Making, and not reporting, news. Thus another minus against a political editor who has also looked very likely to have taken dictation from Matthew Elliott after Vote Leave were found to have broken the law. The resulting BBC report downgraded this to a mere breaking of the rules. And while Ms Kuenssberg is still in post, Brillo and the Beeb will finally part company after the US elections next month.
This morning, there were more raised eyebrows after she observed “Oops” when SNP MP Margaret Ferrier was found to have made a train journey from London to Scotland after knowing she had tested positive for Covid-19 - because that Tweet was immediately compared with her helpful explanation of why chief Downing Street polecat Dominic Cummings had not broken lockdown rules, when he, er, had broken lockdown rules.
What has also happened this week is that the BBC has appointed not an assistant political editor, but a deputy political editor. Pointedly not someone assisting Ms Kuenssberg, but someone capable of deputising for her, so not a replacement for Norman Smith. The last BBC deputy political editor, John Pienaar, was in his 60s when he left the Corporation for Murdoch property Times Radio. His successor has age on her side.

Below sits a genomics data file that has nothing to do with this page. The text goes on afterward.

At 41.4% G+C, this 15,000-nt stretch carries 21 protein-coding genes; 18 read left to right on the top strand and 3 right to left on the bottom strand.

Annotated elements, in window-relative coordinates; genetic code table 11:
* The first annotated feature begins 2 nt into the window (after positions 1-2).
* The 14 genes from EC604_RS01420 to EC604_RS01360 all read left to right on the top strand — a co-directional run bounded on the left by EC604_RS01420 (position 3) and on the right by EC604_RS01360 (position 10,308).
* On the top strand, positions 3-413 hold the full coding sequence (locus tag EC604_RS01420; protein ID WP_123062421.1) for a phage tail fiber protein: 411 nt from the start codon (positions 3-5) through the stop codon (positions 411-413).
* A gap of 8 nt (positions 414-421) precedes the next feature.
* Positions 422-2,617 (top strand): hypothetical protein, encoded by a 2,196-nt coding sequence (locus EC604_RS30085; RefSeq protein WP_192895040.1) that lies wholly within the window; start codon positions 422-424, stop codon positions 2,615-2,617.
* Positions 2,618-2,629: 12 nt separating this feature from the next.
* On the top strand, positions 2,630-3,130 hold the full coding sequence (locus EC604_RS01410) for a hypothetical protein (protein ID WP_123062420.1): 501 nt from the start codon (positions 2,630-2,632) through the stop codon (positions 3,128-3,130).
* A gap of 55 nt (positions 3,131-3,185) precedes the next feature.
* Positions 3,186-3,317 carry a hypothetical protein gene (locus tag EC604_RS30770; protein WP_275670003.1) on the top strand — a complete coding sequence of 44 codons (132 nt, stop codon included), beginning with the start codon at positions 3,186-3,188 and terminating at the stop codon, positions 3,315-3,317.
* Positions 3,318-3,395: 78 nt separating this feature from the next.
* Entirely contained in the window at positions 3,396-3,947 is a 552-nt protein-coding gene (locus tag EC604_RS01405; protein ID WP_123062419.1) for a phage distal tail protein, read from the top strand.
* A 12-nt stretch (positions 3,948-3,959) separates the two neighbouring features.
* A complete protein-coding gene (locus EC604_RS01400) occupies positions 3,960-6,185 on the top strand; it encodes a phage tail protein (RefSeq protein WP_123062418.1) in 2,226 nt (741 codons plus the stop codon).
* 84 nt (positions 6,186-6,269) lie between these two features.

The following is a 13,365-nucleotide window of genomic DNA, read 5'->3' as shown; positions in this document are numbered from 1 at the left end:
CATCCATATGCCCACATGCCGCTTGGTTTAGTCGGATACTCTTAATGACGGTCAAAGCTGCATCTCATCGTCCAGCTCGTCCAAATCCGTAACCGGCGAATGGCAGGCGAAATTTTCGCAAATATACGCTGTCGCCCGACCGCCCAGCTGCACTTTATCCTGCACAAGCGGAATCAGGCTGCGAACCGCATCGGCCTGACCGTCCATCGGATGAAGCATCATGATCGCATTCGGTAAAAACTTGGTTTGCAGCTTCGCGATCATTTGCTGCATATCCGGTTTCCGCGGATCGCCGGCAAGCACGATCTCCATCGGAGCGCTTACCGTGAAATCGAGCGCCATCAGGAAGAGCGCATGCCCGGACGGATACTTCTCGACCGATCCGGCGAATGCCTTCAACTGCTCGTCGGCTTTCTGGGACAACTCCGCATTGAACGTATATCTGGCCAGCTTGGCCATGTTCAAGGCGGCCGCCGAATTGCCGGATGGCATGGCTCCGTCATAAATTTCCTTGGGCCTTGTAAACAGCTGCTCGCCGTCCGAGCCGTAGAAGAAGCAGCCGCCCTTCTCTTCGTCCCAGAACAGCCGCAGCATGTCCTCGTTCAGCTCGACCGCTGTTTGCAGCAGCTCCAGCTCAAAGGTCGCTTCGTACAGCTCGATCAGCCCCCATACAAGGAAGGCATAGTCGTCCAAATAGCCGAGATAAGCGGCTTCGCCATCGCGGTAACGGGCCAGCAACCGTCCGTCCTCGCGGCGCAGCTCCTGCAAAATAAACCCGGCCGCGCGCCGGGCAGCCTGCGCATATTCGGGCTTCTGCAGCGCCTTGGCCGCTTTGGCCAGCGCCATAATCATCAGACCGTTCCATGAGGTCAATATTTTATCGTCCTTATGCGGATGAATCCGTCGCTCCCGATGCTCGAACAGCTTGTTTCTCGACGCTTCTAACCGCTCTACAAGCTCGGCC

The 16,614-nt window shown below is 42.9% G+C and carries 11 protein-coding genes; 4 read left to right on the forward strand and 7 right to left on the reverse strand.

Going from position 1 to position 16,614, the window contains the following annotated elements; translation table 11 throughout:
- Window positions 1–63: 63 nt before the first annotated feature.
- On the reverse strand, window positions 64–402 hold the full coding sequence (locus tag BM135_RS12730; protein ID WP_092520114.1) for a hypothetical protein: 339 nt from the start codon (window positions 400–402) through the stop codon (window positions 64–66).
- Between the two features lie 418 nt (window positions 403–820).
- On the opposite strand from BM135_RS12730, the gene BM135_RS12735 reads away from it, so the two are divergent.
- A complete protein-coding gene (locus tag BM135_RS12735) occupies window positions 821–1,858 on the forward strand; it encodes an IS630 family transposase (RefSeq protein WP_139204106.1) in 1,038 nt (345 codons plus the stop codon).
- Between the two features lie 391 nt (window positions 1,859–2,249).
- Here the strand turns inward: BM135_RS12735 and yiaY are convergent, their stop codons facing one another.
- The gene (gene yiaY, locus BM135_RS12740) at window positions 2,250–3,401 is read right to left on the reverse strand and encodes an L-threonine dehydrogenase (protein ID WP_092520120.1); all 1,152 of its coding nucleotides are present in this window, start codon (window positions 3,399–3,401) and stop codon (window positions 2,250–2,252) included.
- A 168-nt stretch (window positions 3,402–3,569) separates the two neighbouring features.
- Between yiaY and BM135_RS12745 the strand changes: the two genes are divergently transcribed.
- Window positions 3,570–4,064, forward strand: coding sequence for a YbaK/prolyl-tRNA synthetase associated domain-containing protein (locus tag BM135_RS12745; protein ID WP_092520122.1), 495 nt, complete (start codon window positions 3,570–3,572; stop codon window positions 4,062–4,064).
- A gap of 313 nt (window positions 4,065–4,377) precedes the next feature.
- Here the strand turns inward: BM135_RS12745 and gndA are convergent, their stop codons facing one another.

It was announced yesterday afternoon that “The BBC has announced that Vicki Young will be the BBC’s new Deputy Political Editor … Vicki Young is currently BBC News’ Chief Political Correspondent … She has worked for the BBC for more than 25 years, starting as a reporter at BBC Wales before joining the parliamentary team at Westminster. She became the BBC's Chief Political Correspondent in 2015”.
Ms Young has risen through the ranks without major fanfare, without fuss, and indeed without the controversy that has occasionally dogged Ms Kuenssberg. And that might just suit new Director General Tim Davie fine. Moreover, she is already taking the kinds of roles that one might have expected Ms Kuenssberg to fill: it is Ms Young who can be seen alongside the host on The Andy Marr Show™ paper review, for example.
So what will Ms Kuenssberg do next? Will she commit to remain at the Corporation, or leave for one more big payday, maybe alongside Brillo at GB News? While such a move would give her critics yet more ammunition - “See, we always said she was right-leaning” - the wad on offer might prove too tempting to turn down.
Right now, my Occam’s Razor is pointing at the Beeb hoping she will jump first, thus enabling them to give a fulsome farewell and avoid further controversy. Watch this space.
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